While individual experiences may differ, job growth in Australia is on the increase, according to the latest stats from career site Seek. Interestingly, it’s the east coast thats reaping the benefits, with the ACT, Victoria and NSW posting double-digit gains over 2015.
The Australian Capital Territory topped the list with a 26.3 per cent boost in job adverts, followed by NSW’s 11.6 per cent and Tasmania’s 10.7 per cent.
Compared to 2015, Queensland showed a tiny improvement with a 3.9 per cent increase, but it’s still vastly ahead of poor Western Australia, which saw a 20.1 per cent drop in job advertising year on year.
Graph by Seek
Given the ACT’s job market surge, it’s no surprise “Government & Defence” leads the pack in the chart above, with a massive 55 per cent increase from 2015.
For those interested in the ICT sector, which saw a respectable 10 per cent shift towards the positive, Seek was able to provide additional data:
At a national level there has been extremely strong year on year growth in demand for IT Security professionals (57 per cent), Technical Writers — those who produce easily accessible and digestible content for printed and online documents, such as user guides, manuals, intranet and website pages — (47 per cent) and Product Managers and Developers (42 per cent).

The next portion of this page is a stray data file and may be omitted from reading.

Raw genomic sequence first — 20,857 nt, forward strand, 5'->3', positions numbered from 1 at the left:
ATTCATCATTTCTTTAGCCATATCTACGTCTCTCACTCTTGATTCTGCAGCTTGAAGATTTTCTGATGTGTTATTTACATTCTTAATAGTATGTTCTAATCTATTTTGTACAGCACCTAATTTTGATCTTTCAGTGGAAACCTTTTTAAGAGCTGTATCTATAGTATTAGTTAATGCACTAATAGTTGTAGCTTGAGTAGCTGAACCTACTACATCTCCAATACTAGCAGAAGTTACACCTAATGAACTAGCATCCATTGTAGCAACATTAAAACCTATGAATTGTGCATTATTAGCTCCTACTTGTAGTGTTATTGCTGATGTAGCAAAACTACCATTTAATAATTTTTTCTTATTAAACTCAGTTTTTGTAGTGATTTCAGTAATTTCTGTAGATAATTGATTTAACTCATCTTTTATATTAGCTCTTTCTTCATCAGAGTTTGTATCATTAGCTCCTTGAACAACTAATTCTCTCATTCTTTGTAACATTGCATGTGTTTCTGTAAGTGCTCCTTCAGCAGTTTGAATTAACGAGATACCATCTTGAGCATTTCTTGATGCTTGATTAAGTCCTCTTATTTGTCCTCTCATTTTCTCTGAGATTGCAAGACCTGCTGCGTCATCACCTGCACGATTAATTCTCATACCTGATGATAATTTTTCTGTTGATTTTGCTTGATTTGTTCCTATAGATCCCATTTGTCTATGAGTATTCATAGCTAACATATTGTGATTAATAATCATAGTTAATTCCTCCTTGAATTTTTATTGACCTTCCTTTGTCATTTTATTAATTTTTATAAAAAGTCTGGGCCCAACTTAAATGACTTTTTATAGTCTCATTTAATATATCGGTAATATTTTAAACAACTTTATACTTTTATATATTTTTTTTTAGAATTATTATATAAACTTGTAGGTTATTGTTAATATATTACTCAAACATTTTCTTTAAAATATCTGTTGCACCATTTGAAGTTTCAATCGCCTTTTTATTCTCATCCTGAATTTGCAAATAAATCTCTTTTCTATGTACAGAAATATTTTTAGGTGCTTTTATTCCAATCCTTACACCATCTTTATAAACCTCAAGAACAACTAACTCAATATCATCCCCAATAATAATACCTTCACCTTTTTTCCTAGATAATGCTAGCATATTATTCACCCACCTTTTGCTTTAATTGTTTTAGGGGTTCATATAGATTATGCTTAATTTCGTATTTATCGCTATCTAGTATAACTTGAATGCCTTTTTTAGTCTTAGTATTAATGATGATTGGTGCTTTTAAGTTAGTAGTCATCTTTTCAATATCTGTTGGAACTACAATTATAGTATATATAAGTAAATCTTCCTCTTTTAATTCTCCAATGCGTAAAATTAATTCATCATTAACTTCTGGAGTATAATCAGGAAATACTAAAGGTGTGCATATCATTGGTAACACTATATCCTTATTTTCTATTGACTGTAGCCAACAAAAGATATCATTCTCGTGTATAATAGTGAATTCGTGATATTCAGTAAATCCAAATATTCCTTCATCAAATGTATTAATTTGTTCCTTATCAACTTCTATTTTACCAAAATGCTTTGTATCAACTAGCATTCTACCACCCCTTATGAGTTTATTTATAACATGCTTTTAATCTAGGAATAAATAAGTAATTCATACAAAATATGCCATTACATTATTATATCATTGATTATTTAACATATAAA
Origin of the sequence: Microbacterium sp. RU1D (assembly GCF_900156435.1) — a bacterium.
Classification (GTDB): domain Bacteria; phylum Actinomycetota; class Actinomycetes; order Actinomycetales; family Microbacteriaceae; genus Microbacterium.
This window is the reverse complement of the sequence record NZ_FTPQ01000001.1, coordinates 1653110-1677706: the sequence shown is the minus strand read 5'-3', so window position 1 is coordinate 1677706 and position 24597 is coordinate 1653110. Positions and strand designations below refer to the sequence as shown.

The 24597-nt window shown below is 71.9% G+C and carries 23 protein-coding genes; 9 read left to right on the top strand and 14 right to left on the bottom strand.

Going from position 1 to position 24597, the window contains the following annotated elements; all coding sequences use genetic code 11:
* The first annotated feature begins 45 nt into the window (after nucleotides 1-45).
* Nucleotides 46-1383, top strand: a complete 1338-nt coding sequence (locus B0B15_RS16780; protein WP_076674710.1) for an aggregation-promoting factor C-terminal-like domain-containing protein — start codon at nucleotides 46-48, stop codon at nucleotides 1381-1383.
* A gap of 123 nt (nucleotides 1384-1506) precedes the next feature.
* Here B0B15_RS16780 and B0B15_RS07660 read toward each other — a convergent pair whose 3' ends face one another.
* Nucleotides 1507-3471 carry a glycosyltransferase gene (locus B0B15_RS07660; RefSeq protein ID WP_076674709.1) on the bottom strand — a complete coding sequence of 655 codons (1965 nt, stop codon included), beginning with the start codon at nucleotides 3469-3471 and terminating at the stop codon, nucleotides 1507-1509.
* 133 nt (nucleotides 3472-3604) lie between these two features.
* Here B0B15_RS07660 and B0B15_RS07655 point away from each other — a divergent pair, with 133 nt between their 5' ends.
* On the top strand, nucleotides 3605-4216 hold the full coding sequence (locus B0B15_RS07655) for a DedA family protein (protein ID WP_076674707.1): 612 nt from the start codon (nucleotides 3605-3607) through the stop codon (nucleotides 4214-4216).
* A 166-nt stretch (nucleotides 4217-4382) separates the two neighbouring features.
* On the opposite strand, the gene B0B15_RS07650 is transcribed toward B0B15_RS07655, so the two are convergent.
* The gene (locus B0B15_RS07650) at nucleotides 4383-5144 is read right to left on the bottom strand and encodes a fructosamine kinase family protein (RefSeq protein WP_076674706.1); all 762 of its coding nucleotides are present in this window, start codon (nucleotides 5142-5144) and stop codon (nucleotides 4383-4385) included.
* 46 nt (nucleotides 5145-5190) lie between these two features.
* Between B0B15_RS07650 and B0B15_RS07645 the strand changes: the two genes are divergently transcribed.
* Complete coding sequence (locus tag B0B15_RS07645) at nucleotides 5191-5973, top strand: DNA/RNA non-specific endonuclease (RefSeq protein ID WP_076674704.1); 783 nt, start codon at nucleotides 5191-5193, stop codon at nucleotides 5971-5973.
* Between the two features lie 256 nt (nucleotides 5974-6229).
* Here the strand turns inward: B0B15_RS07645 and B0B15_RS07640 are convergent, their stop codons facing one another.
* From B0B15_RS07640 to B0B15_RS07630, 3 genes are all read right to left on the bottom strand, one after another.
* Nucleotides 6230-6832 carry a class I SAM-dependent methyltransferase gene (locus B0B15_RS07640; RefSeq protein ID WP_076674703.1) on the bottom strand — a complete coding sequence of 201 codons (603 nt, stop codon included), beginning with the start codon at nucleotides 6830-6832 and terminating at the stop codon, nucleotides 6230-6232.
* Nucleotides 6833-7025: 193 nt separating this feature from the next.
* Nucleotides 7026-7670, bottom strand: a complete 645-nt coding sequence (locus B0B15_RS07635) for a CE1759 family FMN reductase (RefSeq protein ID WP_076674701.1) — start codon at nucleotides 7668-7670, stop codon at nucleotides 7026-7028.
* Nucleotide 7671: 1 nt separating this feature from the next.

Software and hardware engineers are next in line at 32 and 30 per cent respectively, while the illustrious and highly competitive field of “Other” saw a 21 per cent jump compared to last year.
On a more serious note, demand for consultants has dropped markedly — 17 per cent, in fact — with database developer (-7 per cent) and web development (-4 per cent) the runners-up.
According to Seek, the month-on-month numbers are a little depressed; NSW down half a per cent, while South Australia fell 2.4 per cent, but that’s not so concerning considering the bigger yearly figures.
Really, it’s Western Australia that’s copping the worst of it and according to Seek’s Employment Managing Director Michael Ilczynski, the situation won’t be improving any time soon:
“The decline in job advertising in Western Australia is across multiple industries and we are seeing a rise in applications for each job advertised in the State. This gives us an indication that the unemployment rate for the State is not likely to improve in the short-term,” said Mr Ilczynski.
So how about that mining boom?